Pittsburg High School (California)
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|Pittsburg High School|
|1750 Harbor Street
Pittsburg, California, Contra Costa, 94565
|School district||Pittsburg Unified School District|
|Vice principal||Will Dunford|
|Teaching staff||102 FTE|
|Student to teacher ratio||22:1|
Pittsburg High School in Pittsburg, Contra Costa County, California is a suburban school serving all of Pittsburg. It has been in operation since 1924. Over 2,200 students attend the school yearly. The school used to be divided into three campuses: East Campus, Main Campus, and North Campus, but since the remodeling of the school, the East campus has been torn down. Students of each grade (9-12) attend both North and Main campus. The school's marching band has received various invitations, including to the 2009 Macy's Thanksgiving Day Parade in New York City, the Florida Gator Bowl in 2011, and the Arizona Fiesta Bowl in 2012. The band participated in the 2013/2014 New Year's Day Parade in London, England. The school's vision "is to be a safe, engaging, cooperative, and respectful academic environment, promoting success for all students."
Pittsburg High School (PHS) is well known for their football team which has reached the NCS final several times consecutively, losing to rival De La Salle. Pittsburg High School's football team was the last team to beat De La Salle High School's football team prior to their national record winning streak; that game was played in 1991, in which Pittsburg High won the NCS championship at the Oakland Coliseum. Many alumni are now competing for Division I programs, e.g. Jason Crawley (Fresno State), WR; Michael Togafau (University of Idaho), DE; Albert Toeaina (University of Tennessee), OT; Ra'shon Harris (University of Oregon), DE; Matt Lemley (Sacramento State), OG; Denton Tuiasosopo (Sacramento State), OL; Deric Davis (Portland State), WR; and many have gone to the NFL.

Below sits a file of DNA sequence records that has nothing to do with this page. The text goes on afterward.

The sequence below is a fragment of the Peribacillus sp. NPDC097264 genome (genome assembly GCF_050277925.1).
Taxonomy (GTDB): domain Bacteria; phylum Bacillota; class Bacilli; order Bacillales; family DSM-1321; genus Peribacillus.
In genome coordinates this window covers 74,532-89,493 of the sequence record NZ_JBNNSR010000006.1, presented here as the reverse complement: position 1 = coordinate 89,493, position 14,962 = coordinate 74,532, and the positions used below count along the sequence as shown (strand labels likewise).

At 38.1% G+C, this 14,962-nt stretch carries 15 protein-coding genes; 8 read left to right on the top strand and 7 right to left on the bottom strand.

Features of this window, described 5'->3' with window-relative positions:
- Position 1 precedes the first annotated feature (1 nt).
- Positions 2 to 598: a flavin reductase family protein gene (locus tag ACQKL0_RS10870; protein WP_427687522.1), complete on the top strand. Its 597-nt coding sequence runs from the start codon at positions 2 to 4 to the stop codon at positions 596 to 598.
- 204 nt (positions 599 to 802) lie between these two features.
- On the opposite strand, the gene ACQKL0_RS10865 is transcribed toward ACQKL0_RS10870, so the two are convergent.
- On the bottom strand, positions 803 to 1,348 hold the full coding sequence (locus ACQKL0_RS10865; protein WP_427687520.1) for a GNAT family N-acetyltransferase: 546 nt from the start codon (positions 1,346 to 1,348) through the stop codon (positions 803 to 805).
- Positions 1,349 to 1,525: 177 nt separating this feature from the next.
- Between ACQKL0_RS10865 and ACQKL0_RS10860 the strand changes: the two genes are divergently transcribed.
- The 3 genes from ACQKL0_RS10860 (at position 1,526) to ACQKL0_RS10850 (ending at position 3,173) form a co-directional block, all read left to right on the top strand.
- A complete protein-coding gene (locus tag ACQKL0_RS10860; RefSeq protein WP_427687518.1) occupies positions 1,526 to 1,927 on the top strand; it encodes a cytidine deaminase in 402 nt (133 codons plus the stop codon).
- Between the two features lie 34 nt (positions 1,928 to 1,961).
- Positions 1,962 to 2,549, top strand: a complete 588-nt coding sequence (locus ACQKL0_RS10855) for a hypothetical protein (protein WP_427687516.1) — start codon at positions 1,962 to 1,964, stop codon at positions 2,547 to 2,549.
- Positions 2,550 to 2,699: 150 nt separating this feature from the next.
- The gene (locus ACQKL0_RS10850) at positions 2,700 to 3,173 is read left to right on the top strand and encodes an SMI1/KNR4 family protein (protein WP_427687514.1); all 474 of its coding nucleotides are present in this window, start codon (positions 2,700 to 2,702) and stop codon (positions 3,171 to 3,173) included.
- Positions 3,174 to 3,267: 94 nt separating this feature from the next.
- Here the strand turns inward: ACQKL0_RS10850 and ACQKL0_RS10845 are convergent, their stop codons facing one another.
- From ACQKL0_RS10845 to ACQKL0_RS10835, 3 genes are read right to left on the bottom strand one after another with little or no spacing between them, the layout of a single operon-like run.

The school also offers several other sports including soccer, baseball, track and field, softball, cross country, basketball, golf, tennis, wrestling, swimming, and cheerleading.
- Eddie Hart (born April 24, 1949) is a former American athlete, winner of gold medal in 4x100 m relay at the 1972 Summer Olympics. Born in Martinez, California, Eddie Hart won, as a University of California student, the NCAA championships in 100 yd dash in 1970. Mr. Hart is a Pittsburg High School graduate and active community member. Another notable alum is John Henry Johnson a member of the golden backfield on the San Francisco 49ers and was elected into the Pro Football Hall of Fame.
- Regan Upshaw (born August 12, 1975 in Berrien Springs, Michigan) is a retired American football lineman who played in the National Football League between 1996 and 2004. He was selected by the Tampa Bay Buccaneers in the first round of the 1996 NFL Draft out of the University of California, Berkeley. Reagan Upshaw played for the Pittsburg Pirates (Pittsburg, California), helping defeat the previously undefeated De La Salle in the 1991 NCS championship game played at the Oakland Coliseum. The final score was 35-27. This was the last defeat De La Salle suffered before setting a national high school record of 151 continuous victories. As a member of the Oakland Raiders he played in Super Bowl XXXVII; a game in which the Raiders were defeated by the Buccaneers by a score of 48-21.